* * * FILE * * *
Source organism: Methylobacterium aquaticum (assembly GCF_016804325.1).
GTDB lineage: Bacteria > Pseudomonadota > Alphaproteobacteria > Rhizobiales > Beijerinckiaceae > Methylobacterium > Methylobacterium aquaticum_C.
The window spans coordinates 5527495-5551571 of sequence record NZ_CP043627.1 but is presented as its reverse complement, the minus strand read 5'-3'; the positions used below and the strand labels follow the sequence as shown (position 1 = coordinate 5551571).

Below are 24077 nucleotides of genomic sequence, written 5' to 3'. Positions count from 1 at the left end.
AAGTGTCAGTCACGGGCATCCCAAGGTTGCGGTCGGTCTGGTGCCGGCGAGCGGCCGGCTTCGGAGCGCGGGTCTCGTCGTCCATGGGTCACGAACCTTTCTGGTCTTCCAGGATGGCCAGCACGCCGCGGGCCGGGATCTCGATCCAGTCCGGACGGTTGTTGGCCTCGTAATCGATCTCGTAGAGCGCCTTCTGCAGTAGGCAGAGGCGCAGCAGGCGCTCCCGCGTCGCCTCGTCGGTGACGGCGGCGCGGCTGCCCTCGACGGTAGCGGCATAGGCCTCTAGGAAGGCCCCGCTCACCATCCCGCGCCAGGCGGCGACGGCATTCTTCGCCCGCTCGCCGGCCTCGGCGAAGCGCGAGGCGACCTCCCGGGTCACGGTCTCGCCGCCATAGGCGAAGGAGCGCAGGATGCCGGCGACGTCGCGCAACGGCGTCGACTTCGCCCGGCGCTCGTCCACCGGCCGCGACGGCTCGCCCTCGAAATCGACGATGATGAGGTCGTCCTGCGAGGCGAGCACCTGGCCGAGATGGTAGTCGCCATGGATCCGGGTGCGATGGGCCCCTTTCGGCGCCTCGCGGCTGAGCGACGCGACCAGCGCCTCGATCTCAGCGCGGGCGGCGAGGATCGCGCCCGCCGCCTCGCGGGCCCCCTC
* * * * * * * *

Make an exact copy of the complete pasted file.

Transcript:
Source organism: Methylobacterium aquaticum (assembly GCF_016804325.1).
GTDB lineage: Bacteria > Pseudomonadota > Alphaproteobacteria > Rhizobiales > Beijerinckiaceae > Methylobacterium > Methylobacterium aquaticum_C.
The window spans coordinates 5527495-5551571 of sequence record NZ_CP043627.1 but is presented as its reverse complement, the minus strand read 5'-3'; the positions used below and the strand labels follow the sequence as shown (position 1 = coordinate 5551571).

Below are 24077 nucleotides of genomic sequence, written 5' to 3'. Positions count from 1 at the left end.
AAGTGTCAGTCACGGGCATCCCAAGGTTGCGGTCGGTCTGGTGCCGGCGAGCGGCCGGCTTCGGAGCGCGGGTCTCGTCGTCCATGGGTCACGAACCTTTCTGGTCTTCCAGGATGGCCAGCACGCCGCGGGCCGGGATCTCGATCCAGTCCGGACGGTTGTTGGCCTCGTAATCGATCTCGTAGAGCGCCTTCTGCAGTAGGCAGAGGCGCAGCAGGCGCTCCCGCGTCGCCTCGTCGGTGACGGCGGCGCGGCTGCCCTCGACGGTAGCGGCATAGGCCTCTAGGAAGGCCCCGCTCACCATCCCGCGCCAGGCGGCGACGGCATTCTTCGCCCGCTCGCCGGCCTCGGCGAAGCGCGAGGCGACCTCCCGGGTCACGGTCTCGCCGCCATAGGCGAAGGAGCGCAGGATGCCGGCGACGTCGCGCAACGGCGTCGACTTCGCCCGGCGCTCGTCCACCGGCCGCGACGGCTCGCCCTCGAAATCGACGATGATGAGGTCGTCCTGCGAGGCGAGCACCTGGCCGAGATGGTAGTCGCCATGGATCCGGGTGCGATGGGCCCCTTTCGGCGCCTCGCGGCTGAGCGACGCGACCAGCGCCTCGATCTCAGCGCGGGCGGCGAGGATCGCGCCCGCCGCCTCGCGGGCCCCCTC